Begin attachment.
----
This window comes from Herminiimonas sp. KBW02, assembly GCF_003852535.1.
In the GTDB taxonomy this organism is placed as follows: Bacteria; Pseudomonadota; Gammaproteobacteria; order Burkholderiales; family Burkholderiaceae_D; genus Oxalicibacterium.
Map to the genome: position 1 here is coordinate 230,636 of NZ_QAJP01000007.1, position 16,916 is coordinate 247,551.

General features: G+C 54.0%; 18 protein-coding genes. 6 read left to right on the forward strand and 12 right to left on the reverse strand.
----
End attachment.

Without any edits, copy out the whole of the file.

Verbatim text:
This window comes from Herminiimonas sp. KBW02, assembly GCF_003852535.1.
In the GTDB taxonomy this organism is placed as follows: Bacteria; Pseudomonadota; Gammaproteobacteria; order Burkholderiales; family Burkholderiaceae_D; genus Oxalicibacterium.
Map to the genome: position 1 here is coordinate 230,636 of NZ_QAJP01000007.1, position 16,916 is coordinate 247,551.

General features: G+C 54.0%; 18 protein-coding genes. 6 read left to right on the forward strand and 12 right to left on the reverse strand.